Spring has sprung on the Upper West Side, and all up and down the avenues children are tripping off to Riverside and Central Park after school, to visit the many neighborhood playgrounds. The Upper West Side of Manhattan is very high in numbers of both young children and playgrounds; it is a wonderful neighborhood in which to raise a family. That being said, I have never really liked the playground. You have to be totally on top of the kids so they don’t fall off the slide, or the swing, or leave your eyesight for a moment, and while all the other parents are chatting away, I stand there feeling like I’m in the 8th grade cafeteria without a lunch table because I know no one. I have never talked to anyone at the playground.
Wait, there was one time when Laurie Berkner sat down next to me at the edge of the sandbox, and I got all star struck because I mean, come ON, and Fergus was playing with her daughter Lucy and I told Ms. Berkner that we loved her music and she was totally friendly. Super friendly, and that’s all the more weird because no one else in a NYC playground has ever been friendly to me. That was a magical afternoon (I called my sister-in-law as soon as LB walked away and breathed into her answering machine, “You would not BELIEVE who I was just talking to”) but other than that ONE TIME, the playground is not where I want to be.
Still, when the weather was 65 and sunny last weekend, I summoned my mommy reserves and told the boys we were off to Central Park. I hadn’t taken them to the playground since Maddie was born in October, so we were well and truly overdue. Maddie came along and napped in the stroller. Despite the mile-long walk to get there, I chose Mariner’s Gate Playground, which I remembered both boys loving in the past.
Then we got there, and I thought to myself: Who shrinky-dinked the playground equipment?
Cooper and Fergus just kind of stood there, staring at this totally lame jungle gym. “Go play!” I exhorted. They went down the 18-inch slide once or twice, and then said, “Can we go home?”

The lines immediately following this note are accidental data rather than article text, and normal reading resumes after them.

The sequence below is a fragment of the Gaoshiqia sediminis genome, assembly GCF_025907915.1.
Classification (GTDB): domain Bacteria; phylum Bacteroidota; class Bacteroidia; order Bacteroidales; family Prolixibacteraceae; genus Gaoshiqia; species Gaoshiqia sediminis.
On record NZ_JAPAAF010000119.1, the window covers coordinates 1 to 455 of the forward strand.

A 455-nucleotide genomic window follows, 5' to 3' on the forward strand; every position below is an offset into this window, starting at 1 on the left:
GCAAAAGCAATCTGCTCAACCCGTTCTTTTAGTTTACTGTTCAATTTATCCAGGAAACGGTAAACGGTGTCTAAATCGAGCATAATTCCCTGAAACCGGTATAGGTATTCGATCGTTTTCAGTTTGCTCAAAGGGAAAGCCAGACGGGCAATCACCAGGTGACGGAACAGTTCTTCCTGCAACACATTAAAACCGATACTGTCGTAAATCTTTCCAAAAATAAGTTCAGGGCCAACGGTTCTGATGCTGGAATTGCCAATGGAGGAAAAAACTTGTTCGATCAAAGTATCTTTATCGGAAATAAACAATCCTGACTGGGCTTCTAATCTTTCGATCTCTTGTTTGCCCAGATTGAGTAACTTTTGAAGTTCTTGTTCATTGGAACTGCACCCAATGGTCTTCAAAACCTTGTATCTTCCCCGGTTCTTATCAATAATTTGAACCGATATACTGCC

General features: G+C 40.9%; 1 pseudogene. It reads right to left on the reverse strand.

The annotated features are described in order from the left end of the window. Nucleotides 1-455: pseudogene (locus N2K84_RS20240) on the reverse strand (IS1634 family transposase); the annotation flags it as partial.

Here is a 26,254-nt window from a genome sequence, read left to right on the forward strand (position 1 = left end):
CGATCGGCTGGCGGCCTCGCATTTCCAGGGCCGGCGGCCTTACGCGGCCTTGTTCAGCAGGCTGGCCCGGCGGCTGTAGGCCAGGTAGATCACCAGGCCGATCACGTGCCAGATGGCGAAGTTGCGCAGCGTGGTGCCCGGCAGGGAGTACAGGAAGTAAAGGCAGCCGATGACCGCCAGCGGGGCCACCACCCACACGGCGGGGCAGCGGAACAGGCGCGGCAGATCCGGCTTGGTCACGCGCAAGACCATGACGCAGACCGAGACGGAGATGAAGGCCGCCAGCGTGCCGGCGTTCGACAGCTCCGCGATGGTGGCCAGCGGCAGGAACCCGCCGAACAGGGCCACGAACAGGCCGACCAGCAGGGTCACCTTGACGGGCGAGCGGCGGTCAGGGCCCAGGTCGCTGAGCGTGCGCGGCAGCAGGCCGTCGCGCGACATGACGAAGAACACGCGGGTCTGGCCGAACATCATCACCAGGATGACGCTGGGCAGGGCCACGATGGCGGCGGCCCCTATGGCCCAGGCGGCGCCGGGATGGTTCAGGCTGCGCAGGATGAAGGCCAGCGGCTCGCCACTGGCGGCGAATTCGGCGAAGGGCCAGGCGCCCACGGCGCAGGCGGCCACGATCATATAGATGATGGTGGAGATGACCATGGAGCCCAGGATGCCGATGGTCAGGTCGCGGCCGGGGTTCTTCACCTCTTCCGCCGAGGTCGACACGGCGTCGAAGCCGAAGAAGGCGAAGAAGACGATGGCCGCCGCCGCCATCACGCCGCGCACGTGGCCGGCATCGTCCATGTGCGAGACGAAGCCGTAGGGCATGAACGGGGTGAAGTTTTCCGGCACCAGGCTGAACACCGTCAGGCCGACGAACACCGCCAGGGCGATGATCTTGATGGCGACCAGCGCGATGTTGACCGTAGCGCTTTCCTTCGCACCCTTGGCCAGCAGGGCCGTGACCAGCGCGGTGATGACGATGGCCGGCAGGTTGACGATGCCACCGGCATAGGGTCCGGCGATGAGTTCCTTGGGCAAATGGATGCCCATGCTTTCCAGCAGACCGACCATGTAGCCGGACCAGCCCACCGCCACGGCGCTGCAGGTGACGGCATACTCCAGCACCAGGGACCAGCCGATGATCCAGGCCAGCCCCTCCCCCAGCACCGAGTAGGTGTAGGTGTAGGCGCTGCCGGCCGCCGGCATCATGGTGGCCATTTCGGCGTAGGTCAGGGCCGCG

They used to get a whole afternoon of thrills out of this place. Somehow, in the six months since we had been there, it had become a “baby” playground.
Then Cooper had a great idea. “Let’s go to River Run!” he said. “Awesome!” his younger brother concurred. Now, that was another walk of nearly a mile, taking us back to where we started, pretty much, but I said OK. Why didn’t I think of River Run? I asked myself. They love that place. Then we got there, and I remembered why I avoid River Run at all costs:
I kind of can’t believe these things still exist on playgrounds anywhere. They should be called Merry-Goes-To-The-Emergency-Rooms. Every time we have gone to this playground, I have tried at all costs to keep this spinning-finger-breaker out of the boys’ line of vision. And then they see it, and run shrieking over to it, while I run up behind them saying, “Careful! Wait for it to stop! Stand in the middle! No now you can’t get off! Just hang on for dear life it’s too late nowww!” And I stand there, heart pounding, wound up like a spring, until they get bored, and jump off, barely avoiding grave injury. That’s usually around the time some other kid falls off or slips underneath and is whisked away by his or her nanny with a bloody nose.
It’s the big kids, I always told them. The big kids are too rough. The big kids push it too fast. You have to watch out for the Big Kids. Big Kids are the menace of any playground experience.
But there we were, returning to River Run after a half-year’s sabbatical, and suddenly, the merry-go-round was fine! Fergus climbed on without hitting his chin on the metal bars. Cooper WAS the pusher, and kept up a good pace without tripping and falling and getting kicked in the head. I was able to sit on a bench, ten feet away, and just watch. It was an amazing moment. My God, I thought. My kids ARE the Big Kids. When did that happen?
I would have been heartbroken, had Maddie not been at my side dozing in her stroller. Because I still have a baby, I was thrilled that my boys have become so independent. Dare I say it? The playground was actually enjoyable, even though I still didn’t talk to anyone. Once Maddie’s big enough to push the merry-go-round, though? THAT will be a sad day.